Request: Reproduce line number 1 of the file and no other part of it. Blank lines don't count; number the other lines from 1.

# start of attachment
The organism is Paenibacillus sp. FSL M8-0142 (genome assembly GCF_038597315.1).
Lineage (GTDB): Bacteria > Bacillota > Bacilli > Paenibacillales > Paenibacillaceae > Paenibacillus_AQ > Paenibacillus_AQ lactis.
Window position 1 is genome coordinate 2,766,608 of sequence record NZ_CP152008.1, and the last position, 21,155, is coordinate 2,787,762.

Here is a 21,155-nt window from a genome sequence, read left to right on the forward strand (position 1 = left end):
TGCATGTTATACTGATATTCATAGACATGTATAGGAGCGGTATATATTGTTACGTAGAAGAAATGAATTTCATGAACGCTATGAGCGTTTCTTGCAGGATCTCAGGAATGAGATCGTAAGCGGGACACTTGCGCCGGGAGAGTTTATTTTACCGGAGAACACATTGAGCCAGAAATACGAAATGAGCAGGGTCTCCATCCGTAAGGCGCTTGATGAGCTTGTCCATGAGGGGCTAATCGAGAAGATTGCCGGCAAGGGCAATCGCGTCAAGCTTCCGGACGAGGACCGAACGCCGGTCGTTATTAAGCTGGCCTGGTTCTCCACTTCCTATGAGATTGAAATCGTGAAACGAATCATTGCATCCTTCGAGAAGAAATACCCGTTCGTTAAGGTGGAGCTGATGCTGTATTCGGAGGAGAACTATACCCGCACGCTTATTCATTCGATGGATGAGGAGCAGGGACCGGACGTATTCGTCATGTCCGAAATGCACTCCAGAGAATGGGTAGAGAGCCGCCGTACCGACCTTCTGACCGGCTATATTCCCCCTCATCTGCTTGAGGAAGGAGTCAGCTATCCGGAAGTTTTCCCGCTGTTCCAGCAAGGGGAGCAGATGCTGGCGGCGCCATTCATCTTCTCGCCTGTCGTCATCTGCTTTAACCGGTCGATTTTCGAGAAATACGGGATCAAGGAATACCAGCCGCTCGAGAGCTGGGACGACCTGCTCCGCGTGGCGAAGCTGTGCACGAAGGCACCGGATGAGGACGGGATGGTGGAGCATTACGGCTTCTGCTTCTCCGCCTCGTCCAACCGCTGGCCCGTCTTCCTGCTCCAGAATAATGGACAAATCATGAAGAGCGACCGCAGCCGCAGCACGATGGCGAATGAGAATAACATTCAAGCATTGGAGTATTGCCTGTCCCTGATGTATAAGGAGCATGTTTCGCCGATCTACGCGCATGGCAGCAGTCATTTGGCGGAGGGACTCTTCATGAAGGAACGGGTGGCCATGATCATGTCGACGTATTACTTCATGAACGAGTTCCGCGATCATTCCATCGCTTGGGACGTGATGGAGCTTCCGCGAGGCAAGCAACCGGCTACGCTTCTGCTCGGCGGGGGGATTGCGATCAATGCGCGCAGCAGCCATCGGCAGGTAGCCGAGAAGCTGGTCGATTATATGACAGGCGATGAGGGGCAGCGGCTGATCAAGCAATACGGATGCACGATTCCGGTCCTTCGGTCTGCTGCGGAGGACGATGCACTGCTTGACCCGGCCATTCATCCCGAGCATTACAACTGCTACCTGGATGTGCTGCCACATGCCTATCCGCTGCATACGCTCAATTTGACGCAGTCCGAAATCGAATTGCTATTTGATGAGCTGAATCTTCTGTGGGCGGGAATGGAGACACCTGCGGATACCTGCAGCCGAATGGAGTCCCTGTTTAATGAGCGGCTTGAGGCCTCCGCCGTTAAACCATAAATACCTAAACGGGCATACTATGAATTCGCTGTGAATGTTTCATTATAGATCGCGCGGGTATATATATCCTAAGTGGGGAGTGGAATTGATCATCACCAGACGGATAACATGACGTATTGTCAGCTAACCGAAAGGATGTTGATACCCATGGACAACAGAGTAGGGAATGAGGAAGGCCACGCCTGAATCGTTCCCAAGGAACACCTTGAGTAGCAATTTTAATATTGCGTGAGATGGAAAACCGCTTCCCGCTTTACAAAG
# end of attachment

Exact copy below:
The organism is Paenibacillus sp. FSL M8-0142 (genome assembly GCF_038597315.1).